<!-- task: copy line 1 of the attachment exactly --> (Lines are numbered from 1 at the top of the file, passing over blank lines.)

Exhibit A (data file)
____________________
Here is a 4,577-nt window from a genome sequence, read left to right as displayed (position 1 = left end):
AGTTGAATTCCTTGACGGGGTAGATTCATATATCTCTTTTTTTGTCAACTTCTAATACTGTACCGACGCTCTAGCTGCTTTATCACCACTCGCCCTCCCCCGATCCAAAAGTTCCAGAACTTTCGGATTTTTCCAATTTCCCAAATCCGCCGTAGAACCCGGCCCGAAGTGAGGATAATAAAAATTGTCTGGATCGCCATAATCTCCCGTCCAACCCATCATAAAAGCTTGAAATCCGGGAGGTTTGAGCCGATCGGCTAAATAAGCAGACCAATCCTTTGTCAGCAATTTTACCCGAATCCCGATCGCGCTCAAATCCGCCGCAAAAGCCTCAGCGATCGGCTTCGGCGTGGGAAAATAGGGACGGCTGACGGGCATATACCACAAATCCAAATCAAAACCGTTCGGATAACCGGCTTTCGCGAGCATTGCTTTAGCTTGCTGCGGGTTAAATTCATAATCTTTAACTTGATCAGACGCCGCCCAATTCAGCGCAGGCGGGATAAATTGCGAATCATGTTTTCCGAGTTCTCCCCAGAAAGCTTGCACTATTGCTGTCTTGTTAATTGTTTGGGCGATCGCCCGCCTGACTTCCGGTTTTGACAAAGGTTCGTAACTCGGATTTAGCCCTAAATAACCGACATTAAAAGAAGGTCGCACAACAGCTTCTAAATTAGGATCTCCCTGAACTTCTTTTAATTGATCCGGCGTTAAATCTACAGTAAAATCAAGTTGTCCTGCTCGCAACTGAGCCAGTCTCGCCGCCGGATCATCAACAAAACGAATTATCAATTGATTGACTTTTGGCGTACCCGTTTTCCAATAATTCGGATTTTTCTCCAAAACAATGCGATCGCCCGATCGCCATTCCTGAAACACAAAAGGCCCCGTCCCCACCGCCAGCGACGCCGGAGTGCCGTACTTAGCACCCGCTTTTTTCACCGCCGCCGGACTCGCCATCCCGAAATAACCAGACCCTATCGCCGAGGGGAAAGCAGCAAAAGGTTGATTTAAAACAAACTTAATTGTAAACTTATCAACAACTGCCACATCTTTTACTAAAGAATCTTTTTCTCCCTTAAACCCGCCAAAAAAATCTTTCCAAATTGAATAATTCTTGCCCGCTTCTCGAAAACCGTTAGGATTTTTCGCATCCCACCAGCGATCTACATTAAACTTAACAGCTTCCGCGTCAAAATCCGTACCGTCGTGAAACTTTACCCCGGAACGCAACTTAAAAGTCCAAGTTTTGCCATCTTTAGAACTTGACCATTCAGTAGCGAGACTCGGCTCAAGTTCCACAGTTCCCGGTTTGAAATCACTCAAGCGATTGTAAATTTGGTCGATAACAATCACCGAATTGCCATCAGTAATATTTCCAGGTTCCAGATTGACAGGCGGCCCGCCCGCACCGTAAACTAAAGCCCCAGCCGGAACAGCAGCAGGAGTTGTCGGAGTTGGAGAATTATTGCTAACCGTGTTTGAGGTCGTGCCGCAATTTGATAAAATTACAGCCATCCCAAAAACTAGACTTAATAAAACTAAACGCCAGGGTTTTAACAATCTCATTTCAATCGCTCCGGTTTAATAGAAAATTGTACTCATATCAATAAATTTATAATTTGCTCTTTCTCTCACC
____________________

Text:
Here is a 4,577-nt window from a genome sequence, read left to right as displayed (position 1 = left end):